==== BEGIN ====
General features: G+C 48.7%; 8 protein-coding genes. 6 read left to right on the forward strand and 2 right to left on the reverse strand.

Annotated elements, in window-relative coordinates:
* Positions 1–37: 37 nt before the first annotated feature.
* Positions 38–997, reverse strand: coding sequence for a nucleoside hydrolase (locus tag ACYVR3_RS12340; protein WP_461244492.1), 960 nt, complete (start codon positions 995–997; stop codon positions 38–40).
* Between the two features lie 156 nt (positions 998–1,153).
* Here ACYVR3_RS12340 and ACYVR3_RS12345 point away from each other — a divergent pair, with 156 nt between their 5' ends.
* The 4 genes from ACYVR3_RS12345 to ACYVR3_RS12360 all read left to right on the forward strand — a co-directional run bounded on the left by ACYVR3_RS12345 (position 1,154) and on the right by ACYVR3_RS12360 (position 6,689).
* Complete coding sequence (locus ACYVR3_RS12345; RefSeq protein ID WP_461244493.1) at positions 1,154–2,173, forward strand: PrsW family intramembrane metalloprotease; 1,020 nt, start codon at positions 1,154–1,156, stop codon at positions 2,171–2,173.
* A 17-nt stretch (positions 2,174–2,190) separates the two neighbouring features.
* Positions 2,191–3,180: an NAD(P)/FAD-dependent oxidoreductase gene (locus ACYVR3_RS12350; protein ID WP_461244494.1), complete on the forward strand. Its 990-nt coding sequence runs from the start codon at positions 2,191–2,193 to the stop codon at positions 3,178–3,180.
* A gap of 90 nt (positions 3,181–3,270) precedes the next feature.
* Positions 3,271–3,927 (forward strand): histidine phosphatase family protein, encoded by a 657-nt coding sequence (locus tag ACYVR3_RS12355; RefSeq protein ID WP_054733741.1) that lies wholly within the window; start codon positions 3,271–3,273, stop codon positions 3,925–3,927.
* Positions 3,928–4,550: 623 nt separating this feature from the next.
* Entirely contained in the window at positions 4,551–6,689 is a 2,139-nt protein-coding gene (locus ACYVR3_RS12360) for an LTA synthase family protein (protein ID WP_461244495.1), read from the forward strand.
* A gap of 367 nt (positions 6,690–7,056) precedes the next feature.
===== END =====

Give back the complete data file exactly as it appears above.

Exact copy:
General features: G+C 48.7%; 8 protein-coding genes. 6 read left to right on the forward strand and 2 right to left on the reverse strand.

Annotated elements, in window-relative coordinates:
* Positions 1–37: 37 nt before the first annotated feature.
* Positions 38–997, reverse strand: coding sequence for a nucleoside hydrolase (locus tag ACYVR3_RS12340; protein WP_461244492.1), 960 nt, complete (start codon positions 995–997; stop codon positions 38–40).
* Between the two features lie 156 nt (positions 998–1,153).
* Here ACYVR3_RS12340 and ACYVR3_RS12345 point away from each other — a divergent pair, with 156 nt between their 5' ends.
* The 4 genes from ACYVR3_RS12345 to ACYVR3_RS12360 all read left to right on the forward strand — a co-directional run bounded on the left by ACYVR3_RS12345 (position 1,154) and on the right by ACYVR3_RS12360 (position 6,689).
* Complete coding sequence (locus ACYVR3_RS12345; RefSeq protein ID WP_461244493.1) at positions 1,154–2,173, forward strand: PrsW family intramembrane metalloprotease; 1,020 nt, start codon at positions 1,154–1,156, stop codon at positions 2,171–2,173.
* A 17-nt stretch (positions 2,174–2,190) separates the two neighbouring features.
* Positions 2,191–3,180: an NAD(P)/FAD-dependent oxidoreductase gene (locus ACYVR3_RS12350; protein ID WP_461244494.1), complete on the forward strand. Its 990-nt coding sequence runs from the start codon at positions 2,191–2,193 to the stop codon at positions 3,178–3,180.
* A gap of 90 nt (positions 3,181–3,270) precedes the next feature.
* Positions 3,271–3,927 (forward strand): histidine phosphatase family protein, encoded by a 657-nt coding sequence (locus tag ACYVR3_RS12355; RefSeq protein ID WP_054733741.1) that lies wholly within the window; start codon positions 3,271–3,273, stop codon positions 3,925–3,927.
* Positions 3,928–4,550: 623 nt separating this feature from the next.
* Entirely contained in the window at positions 4,551–6,689 is a 2,139-nt protein-coding gene (locus ACYVR3_RS12360) for an LTA synthase family protein (protein ID WP_461244495.1), read from the forward strand.
* A gap of 367 nt (positions 6,690–7,056) precedes the next feature.